Capital Economics is one of many expecting China to remain the dominant force on pricing. The research house forecasts industrial metal prices falling over the second half of 2021, dragged down by China.

It expects a “notable slowdown” in China’s credit growth, including tighter restrictions on property lending, will weigh on economic activity. (“2021 to be a year of two halves”, Jan. 28 2021)

Also curbing bullish spirits is concern about the amount of surplus metal accumulated during manufacturing lockdowns last year. Much of it has been sitting in hidden off-exchange storage. But as the zinc market has just discovered, the sudden appearance of previously unreported stock can be a harsh reality check.

Moreover, supply should also stage its own coronavirus recovery after multiple mine closures last year stressed supply chains.

Surplus markets

All the base metals with the exception of tiny tin are expected to register supply-demand surpluses this year and next.

Even copper, with its bullish market optics of massive Chinese imports and low visible inventory, is expected to see excess supply of 31,000 tonnes in 2021 and 20,000 tonnes in 2022.

True, those projections are lower than the last quarterly poll and, also true, the market balance forecasts span a wide range of expected outcomes, but the general thinking is that recovering supply will broadly match recovering demand.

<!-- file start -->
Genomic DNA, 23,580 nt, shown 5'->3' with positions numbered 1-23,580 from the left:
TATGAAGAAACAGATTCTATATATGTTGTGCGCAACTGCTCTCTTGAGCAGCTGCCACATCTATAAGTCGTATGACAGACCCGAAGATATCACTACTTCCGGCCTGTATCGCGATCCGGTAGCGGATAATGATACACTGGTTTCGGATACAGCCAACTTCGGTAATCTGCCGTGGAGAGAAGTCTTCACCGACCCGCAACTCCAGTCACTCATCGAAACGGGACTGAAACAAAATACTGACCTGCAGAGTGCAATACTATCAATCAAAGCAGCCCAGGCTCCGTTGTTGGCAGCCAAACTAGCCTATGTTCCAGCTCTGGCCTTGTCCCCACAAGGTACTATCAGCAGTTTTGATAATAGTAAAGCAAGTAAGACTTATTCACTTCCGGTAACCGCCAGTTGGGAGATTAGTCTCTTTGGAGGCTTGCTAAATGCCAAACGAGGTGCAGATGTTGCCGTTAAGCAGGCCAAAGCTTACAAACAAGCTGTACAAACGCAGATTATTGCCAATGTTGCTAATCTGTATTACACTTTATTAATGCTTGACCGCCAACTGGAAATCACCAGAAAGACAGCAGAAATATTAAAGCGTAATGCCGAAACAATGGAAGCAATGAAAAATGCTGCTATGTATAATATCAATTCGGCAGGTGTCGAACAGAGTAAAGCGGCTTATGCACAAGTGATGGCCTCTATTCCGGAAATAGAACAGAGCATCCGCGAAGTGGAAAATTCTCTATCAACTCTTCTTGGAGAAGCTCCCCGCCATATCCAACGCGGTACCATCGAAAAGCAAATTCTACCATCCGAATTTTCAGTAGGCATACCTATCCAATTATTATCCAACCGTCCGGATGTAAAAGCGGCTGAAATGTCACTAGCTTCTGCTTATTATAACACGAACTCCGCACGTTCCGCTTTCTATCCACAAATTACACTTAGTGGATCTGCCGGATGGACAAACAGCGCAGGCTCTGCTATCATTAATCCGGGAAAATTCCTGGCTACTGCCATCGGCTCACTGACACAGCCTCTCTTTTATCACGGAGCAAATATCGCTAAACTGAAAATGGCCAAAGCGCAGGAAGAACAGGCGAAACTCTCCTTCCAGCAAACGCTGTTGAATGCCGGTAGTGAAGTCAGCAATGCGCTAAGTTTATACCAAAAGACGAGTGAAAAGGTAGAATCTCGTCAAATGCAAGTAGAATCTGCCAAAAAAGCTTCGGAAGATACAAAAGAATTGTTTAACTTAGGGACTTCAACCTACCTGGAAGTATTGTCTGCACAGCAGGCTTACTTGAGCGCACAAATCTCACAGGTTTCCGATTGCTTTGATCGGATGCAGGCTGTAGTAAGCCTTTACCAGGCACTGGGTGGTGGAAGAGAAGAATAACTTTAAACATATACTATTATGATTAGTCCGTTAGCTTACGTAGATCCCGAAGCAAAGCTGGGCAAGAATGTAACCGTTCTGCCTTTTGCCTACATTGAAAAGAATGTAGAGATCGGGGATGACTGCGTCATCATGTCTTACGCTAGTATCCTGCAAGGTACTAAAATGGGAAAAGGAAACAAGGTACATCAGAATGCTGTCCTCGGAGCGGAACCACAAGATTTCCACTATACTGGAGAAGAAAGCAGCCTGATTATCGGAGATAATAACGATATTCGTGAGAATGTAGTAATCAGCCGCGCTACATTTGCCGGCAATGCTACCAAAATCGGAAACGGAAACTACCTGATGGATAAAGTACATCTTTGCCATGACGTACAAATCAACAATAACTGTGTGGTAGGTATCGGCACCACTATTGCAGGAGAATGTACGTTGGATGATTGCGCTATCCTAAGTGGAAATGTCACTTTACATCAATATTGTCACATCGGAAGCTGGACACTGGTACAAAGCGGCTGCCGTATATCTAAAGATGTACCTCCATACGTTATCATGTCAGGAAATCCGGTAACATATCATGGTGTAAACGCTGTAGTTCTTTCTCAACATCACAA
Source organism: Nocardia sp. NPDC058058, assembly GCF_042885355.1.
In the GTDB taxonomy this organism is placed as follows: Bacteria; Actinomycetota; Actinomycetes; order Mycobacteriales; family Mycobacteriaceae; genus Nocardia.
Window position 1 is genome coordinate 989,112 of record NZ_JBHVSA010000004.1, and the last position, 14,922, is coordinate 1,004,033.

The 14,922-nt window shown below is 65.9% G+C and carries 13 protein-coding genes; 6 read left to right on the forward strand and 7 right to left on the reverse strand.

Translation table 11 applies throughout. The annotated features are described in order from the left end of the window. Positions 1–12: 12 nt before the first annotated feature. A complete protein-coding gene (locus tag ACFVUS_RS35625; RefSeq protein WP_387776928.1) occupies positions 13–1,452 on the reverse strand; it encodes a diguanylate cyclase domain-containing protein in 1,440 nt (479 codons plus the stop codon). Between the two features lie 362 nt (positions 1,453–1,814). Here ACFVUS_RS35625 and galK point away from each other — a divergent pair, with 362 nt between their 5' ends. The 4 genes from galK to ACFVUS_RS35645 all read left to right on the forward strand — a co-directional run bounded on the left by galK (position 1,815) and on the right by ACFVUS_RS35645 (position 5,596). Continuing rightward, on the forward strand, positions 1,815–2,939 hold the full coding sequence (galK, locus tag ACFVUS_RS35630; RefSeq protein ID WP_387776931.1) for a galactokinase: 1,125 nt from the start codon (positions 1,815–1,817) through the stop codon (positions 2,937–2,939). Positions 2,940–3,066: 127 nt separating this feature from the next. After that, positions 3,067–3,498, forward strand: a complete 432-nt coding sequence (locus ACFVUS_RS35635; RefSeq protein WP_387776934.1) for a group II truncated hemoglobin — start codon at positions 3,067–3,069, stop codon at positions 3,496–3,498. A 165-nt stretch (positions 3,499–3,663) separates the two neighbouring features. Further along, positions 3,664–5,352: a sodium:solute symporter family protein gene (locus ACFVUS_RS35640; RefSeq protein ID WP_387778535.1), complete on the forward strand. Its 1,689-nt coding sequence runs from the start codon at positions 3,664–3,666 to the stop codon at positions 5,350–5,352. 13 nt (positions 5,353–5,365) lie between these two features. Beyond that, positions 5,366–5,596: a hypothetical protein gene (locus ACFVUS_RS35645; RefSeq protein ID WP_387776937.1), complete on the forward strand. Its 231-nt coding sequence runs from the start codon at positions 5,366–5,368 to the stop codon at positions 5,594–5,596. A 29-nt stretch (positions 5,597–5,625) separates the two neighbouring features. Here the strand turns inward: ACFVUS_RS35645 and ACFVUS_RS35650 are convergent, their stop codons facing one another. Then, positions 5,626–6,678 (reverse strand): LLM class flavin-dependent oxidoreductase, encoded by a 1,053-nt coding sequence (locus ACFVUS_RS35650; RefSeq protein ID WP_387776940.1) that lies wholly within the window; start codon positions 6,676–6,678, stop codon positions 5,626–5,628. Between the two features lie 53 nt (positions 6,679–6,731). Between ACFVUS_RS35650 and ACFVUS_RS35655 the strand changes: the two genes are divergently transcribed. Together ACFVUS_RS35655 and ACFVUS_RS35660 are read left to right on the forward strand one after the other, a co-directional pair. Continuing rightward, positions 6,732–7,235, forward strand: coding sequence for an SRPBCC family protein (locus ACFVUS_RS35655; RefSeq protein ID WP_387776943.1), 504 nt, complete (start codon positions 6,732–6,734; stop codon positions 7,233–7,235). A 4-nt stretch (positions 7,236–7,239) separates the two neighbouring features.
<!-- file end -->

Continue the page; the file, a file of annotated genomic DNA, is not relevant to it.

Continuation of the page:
Forecast surpluses for other metals such as aluminum and zinc are bigger, which is why analysts are unconvinced either can hold recent gains over a two-year horizon.

Has even tin, arguably the base metal least susceptible to speculative excess, outrun its own fundamentals?

Meanwhile, a cumulative supply excess of 112,500 tonnes in the nickel market over the next two years will disappoint the battery metal’s many bull fans.

Tin is the stand-out exception.

Not many analysts hazard a market balance forecast for tin, but of the five that did for this year four expect a supply shortfall. Three out of four submitting an estimate for next year predict a second year of deficit.

The question remains, though: has even tin, arguably the base metal least susceptible to speculative excess, outrun its own fundamentals?

Hitting the pause button

This poll suggests a collective pause for breath by an analyst community that was initially caught out by the strength of last year’s price recovery.

Few would now dispute the bigger emerging bull narrative for industrial metals, one centred on the demand boost created by the global shift towards decarbonisation.

Not everyone, though, seems ready to embrace claims by super-bulls such as Goldman Sachs that the commodities sector is on the cusp of a new supercycle.

Or at least not yet.

It’s the old sort of cycle, the Chinese one, that is top of most metals analysts’ minds right now.

Last year’s recovery in China’s manufacturing activity was breath-taking. So too have been the country’s imports for metals such as copper and aluminium.

Metals markets have been here before. Past experience suggests China’s authorities will move fast to damp down any stimulus excess and metal prices will retreat when they do so.

The supercycle and the champagne, it seems, are on hold for now.

(Editing by Edmund Blair)